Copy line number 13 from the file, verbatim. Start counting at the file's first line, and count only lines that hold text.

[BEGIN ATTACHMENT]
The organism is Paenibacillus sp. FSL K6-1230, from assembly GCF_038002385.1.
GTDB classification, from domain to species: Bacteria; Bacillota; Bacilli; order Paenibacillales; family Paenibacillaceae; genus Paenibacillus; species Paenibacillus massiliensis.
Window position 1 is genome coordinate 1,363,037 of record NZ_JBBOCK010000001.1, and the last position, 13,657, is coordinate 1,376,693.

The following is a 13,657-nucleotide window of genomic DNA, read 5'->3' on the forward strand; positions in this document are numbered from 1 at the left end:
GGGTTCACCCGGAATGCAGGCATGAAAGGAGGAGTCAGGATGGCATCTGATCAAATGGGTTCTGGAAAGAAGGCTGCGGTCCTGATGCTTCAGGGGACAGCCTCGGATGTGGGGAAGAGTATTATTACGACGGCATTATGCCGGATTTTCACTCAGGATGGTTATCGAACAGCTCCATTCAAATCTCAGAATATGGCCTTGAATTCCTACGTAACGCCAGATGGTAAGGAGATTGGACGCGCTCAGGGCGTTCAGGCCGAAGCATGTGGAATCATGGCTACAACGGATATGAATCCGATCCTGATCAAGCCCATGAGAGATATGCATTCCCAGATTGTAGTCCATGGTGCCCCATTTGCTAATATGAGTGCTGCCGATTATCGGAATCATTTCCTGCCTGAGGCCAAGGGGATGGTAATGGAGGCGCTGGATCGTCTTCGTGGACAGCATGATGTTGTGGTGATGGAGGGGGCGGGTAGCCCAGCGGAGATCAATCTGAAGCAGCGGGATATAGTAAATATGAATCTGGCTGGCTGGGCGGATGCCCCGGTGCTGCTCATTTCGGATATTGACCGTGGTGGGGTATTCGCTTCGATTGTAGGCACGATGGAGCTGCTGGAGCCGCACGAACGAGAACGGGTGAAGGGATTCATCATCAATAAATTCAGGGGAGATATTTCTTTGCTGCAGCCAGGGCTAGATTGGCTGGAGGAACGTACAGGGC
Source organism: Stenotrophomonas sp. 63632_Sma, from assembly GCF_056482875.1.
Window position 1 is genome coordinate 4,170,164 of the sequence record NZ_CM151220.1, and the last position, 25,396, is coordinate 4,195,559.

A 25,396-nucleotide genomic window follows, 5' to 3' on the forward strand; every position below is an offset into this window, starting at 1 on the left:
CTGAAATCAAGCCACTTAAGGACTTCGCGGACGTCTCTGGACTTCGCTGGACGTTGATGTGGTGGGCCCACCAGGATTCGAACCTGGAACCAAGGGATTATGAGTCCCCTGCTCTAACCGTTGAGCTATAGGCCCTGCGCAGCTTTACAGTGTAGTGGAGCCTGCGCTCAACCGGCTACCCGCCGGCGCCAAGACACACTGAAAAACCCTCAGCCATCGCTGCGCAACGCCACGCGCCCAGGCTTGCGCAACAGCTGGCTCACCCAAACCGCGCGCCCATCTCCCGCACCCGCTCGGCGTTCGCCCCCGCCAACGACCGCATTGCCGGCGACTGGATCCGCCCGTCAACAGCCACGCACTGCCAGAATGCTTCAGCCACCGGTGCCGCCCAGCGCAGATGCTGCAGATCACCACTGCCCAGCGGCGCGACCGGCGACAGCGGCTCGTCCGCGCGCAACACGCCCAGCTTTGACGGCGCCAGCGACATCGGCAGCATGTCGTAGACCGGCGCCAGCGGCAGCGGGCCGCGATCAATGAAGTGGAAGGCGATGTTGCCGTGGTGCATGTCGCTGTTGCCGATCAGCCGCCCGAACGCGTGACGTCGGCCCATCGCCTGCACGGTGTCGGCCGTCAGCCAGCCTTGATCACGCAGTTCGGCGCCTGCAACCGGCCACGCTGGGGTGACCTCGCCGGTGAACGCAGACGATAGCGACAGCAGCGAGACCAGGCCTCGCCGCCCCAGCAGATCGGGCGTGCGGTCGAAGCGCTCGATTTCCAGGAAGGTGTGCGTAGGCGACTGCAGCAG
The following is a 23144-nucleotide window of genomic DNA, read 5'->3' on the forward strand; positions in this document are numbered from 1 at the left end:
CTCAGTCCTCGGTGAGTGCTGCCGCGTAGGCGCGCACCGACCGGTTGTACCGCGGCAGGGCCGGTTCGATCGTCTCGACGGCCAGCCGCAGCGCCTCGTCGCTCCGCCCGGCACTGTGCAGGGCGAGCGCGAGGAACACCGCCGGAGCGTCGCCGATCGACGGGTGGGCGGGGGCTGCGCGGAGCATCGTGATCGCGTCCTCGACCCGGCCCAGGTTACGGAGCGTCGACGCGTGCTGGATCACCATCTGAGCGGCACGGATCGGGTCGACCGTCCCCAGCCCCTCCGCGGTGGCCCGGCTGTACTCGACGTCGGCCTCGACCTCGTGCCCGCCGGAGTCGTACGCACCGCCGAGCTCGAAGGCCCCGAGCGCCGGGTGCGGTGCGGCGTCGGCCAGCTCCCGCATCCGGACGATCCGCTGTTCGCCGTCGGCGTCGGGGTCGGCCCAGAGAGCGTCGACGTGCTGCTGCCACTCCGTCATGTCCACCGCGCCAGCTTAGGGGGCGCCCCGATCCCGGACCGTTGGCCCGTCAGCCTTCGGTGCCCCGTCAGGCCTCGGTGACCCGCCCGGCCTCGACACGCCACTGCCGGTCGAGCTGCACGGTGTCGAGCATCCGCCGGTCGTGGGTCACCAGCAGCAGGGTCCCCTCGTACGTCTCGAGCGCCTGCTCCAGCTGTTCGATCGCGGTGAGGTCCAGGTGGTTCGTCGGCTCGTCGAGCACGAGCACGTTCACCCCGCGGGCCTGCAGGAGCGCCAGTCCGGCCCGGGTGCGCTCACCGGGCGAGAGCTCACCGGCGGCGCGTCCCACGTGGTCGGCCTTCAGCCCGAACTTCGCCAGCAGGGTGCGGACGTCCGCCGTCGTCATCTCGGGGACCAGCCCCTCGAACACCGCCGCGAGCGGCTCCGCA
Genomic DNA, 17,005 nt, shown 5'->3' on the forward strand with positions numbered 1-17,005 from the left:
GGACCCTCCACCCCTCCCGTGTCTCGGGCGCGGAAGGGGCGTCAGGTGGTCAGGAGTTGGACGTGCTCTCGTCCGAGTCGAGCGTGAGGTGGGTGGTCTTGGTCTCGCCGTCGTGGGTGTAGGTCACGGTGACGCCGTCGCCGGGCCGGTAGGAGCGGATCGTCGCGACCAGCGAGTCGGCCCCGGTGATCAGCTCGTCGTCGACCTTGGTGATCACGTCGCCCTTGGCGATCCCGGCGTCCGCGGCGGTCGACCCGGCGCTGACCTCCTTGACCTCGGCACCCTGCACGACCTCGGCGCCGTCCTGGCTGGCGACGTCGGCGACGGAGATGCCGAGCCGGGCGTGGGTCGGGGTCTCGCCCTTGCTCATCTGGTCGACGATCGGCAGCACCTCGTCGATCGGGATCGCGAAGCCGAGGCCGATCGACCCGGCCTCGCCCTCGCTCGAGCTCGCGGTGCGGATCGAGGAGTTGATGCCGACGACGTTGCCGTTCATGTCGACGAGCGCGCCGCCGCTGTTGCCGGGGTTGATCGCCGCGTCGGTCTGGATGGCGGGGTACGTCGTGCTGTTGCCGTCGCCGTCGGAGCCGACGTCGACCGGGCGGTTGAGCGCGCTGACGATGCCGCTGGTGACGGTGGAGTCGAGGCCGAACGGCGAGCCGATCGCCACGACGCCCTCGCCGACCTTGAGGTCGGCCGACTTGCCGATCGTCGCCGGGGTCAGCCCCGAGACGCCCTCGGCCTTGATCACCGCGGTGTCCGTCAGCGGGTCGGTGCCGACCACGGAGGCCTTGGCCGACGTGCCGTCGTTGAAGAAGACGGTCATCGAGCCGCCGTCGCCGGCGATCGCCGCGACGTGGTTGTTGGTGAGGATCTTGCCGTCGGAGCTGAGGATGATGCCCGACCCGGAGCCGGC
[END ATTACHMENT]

GGACCCTCCACCCCTCCCGTGTCTCGGGCGCGGAAGGGGCGTCAGGTGGTCAGGAGTTGGACGTGCTCTCGTCCGAGTCGAGCGTGAGGTGGGTGGTCTTGGTCTCGCCGTCGTGGGTGTAGGTCACGGTGACGCCGTCGCCGGGCCGGTAGGAGCGGATCGTCGCGACCAGCGAGTCGGCCCCGGTGATCAGCTCGTCGTCGACCTTGGTGATCACGTCGCCCTTGGCGATCCCGGCGTCCGCGGCGGTCGACCCGGCGCTGACCTCCTTGACCTCGGCACCCTGCACGACCTCGGCGCCGTCCTGGCTGGCGACGTCGGCGACGGAGATGCCGAGCCGGGCGTGGGTCGGGGTCTCGCCCTTGCTCATCTGGTCGACGATCGGCAGCACCTCGTCGATCGGGATCGCGAAGCCGAGGCCGATCGACCCGGCCTCGCCCTCGCTCGAGCTCGCGGTGCGGATCGAGGAGTTGATGCCGACGACGTTGCCGTTCATGTCGACGAGCGCGCCGCCGCTGTTGCCGGGGTTGATCGCCGCGTCGGTCTGGATGGCGGGGTACGTCGTGCTGTTGCCGTCGCCGTCGGAGCCGACGTCGACCGGGCGGTTGAGCGCGCTGACGATGCCGCTGGTGACGGTGGAGTCGAGGCCGAACGGCGAGCCGATCGCCACGACGCCCTCGCCGACCTTGAGGTCGGCCGACTTGCCGATCGTCGCCGGGGTCAGCCCCGAGACGCCCTCGGCCTTGATCACCGCGGTGTCCGTCAGCGGGTCGGTGCCGACCACGGAGGCCTTGGCCGACGTGCCGTCGTTGAAGAAGACGGTCATCGAGCCGCCGTCGCCGGCGATCGCCGCGACGTGGTTGTTGGTGAGGATCTTGCCGTCGGAGCTGAGGATGATGCCCGACCCGGAGCCGGC